Saudi Aramco NewsAntiquities Homecoming Project sees Artifacts
Returned, Donors Honored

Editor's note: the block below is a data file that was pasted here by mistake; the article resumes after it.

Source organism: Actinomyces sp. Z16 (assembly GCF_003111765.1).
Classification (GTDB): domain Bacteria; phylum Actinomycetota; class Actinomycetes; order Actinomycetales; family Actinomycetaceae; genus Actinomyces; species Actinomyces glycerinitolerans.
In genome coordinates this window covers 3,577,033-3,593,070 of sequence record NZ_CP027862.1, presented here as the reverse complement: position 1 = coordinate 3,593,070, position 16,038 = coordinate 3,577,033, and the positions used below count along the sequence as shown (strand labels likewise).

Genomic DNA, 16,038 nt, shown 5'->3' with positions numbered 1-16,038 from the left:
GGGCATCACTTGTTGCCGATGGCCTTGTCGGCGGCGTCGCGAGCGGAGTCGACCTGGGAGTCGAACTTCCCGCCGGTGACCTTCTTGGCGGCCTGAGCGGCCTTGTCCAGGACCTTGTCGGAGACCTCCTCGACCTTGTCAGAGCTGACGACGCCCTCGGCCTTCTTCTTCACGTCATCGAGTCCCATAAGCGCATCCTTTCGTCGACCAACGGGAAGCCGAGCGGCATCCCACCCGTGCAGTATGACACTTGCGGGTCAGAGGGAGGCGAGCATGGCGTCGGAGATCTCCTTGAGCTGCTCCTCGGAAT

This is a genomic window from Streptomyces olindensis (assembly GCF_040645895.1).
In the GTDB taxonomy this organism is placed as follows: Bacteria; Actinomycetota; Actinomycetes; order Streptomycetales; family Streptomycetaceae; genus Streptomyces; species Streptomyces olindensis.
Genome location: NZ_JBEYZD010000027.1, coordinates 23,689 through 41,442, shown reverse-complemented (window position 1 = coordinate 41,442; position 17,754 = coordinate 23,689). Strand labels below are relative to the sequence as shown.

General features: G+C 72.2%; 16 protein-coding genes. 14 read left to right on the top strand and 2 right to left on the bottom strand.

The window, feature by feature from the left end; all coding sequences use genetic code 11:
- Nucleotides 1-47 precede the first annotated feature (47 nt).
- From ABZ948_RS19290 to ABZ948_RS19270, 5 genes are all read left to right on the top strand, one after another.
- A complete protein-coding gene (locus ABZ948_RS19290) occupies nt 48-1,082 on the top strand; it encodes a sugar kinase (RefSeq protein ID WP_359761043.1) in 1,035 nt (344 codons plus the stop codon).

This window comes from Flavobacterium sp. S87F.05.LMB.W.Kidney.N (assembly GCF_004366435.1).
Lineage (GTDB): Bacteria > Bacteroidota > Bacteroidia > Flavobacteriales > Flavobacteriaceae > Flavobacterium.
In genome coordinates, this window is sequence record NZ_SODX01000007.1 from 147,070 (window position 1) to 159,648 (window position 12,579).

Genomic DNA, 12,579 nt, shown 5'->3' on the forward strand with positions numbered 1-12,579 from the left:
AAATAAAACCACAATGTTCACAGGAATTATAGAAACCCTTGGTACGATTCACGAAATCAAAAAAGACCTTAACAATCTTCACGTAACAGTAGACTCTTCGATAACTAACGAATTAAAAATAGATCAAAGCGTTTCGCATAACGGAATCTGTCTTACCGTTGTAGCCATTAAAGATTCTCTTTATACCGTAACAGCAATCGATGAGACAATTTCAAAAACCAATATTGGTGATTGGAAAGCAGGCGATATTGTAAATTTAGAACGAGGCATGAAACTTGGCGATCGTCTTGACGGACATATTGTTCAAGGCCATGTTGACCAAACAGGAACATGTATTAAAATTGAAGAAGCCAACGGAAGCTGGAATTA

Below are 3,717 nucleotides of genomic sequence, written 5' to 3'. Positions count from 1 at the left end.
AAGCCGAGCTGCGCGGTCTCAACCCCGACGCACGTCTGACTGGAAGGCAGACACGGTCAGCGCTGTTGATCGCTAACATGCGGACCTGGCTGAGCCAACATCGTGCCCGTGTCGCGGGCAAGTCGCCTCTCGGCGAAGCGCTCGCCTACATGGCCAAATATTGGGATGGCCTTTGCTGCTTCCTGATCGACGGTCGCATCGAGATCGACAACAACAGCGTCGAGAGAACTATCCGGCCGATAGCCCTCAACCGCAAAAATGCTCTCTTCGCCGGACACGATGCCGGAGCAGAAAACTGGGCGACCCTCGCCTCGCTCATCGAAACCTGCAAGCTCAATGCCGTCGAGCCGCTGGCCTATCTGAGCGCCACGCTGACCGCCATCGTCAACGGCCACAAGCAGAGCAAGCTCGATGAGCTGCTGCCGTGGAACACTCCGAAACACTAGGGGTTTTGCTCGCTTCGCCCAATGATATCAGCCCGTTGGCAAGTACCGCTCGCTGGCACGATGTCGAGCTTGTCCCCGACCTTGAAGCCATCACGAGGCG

Elinor Nichols could never have guessed nearly half a century ago that a visit with her late husband Roger to a remote sand buffeted fort in the eastern desert of Saudi Arabia would spark a journey that would see her return earlier this month as a guest of royalty. On that day in 1963, the Nichols were on one of the couple’s regular excursions into the desert, one that took them to an aged fortification on the isolated al-Sarrar Escarpment. Roger Nichols had arrived in Dhahran in 1956 as the lead investigator with the Aramco/Harvard School of Public Health Trachoma Research Project. Elinor followed a year later with their two daughters. “We spent a lot of time in the desert because Roger was scraping the eyes and studying the Bedouin eye health situations in connection with the research. On one of his trips, he heard about some fortresses on top of high jebels in the Sarrar Escarpment,” Elinor Nichols recalled. Exploring one of the fortresses on that trip and later visits, they happened upon ancient pottery remains and two bulky stone grinders. “They so interested us that we brought them home.” And at the Nichol’s home on Bailey’s Island, Mass., they would stay – some 10,000 km away over land and sea and more than four decades from that day in the dusty fort. Down the years that passed, the archaeological treasure trove was stored and brought out occasionally for display before the intrigued eyes of interested visitors. There they remained until a call went out from the Saudi Commission for Tourism and Antiquities (SCTA). Keen to reconnect and reunite with the objects of Saudi Arabia’s past, the SCTA, in tandem with the King Abdulaziz Center for World Culture, set upon a quest to find the country’s worldwide diaspora of archaeological treasures and antiquities. Their task is like assembling the jigsaw of a lost history, and many of the repatriated exhibits are now on display in the National Museum in Riyadh. Aramco Services Company (ASC), supported by Overseas Co.’s London office, mobilized to assist in the mission, and last December launched the Antiquities Homecoming Project at the request of the King Abdulaziz Center for World Culture. It marked the beginning of a determined bid to trace former Aramcons or family members who might be in possession of the treasures of the Kingdom’s ancient past. More than 20 company retirees or family members responded to ASC’s campaign, with Arthur Clark and Dick Doughty of ASC Public Affairs playing key roles in piecing together a window to the Kingdom’s distant past. Elinor Nichols was just one of the former Aramcons who answered the call of the Antiquities Homecoming Project. What followed was a return to Saudi Arabia of ancient clay pots, Stone Age tools and an array of colorful and intricately decorated shards of pottery that had been rescued from shifting sands across the Kingdom decades before. Add to that treasure haul Elinor Nichols’ weighty grinders. Each of those who discovered the secrets of Saudi Arabia’s past on innocent desert day trips down the years have had their respective life-journeys in the intervening decades. Since the Nichols departed Saudi Arabia in 1970, the Kingdom, too, has journeyed from humble beginnings, transforming into the forward-looking, evolving society it is today and eager to rejoin with its objects of history. In the end, 13 donors were honored by Prince Sultan ibn Salman, SCTA president, at a ceremony in Riyadh on Feb. 12. Clark, editor of Al-Ayyam Al-Jamilah, Saudi Aramco’s magazine for retirees and their children, also was singled out for recognition of his efforts. Another 80 Saudis and individuals were honored at the event for donating artifacts they had found. The expat group was given the opportunity to retrace their own personal histories with a visit to Dhahran, where some of them had lived as far back as the 1950s. The group shared stories and memories over a special lunch on Feb. 15 hosted by Khalid I. Abubshait, executive director, Saudi Aramco Affairs. “Not only did some two dozen individuals and families get in touch with images and information about artifacts they wished to donate to the Kingdom ― with a number of those who responded invited to visit Saudi Arabia — but goodwill was created to continue the program to repatriate antiquities to the Kingdom,” Clark said. “Those who visited Saudi Arabia at the invitation of the Saudi Commission for Tourism and Antiquities were nearly overwhelmed by the warm welcome they received, both officially and unofficially, in Riyadh, Dhahran and elsewhere in the Kingdom. And all expressed a deep appreciation for Saudi Arabia’s efforts to bring home its heritage for study and display in modern facilities such as the National Museum in Riyadh. They took with them the understanding that they were being thanked by the country for conserving important pieces of its heritage that might otherwise have been lost.” Elinor Nichols considered a remark made by a Saudi princess as perhaps best summing up the spirit of the project when she apologized to the royal for taking the artifacts from Saudi Arabia in the first place. She said, “I was apologizing to a princess for taking them (artifacts), and she said, ‘No, no – you saved them for us; you have been a keeper of our heritage. If you had not taken them, then maybe they would have been lost forever.’”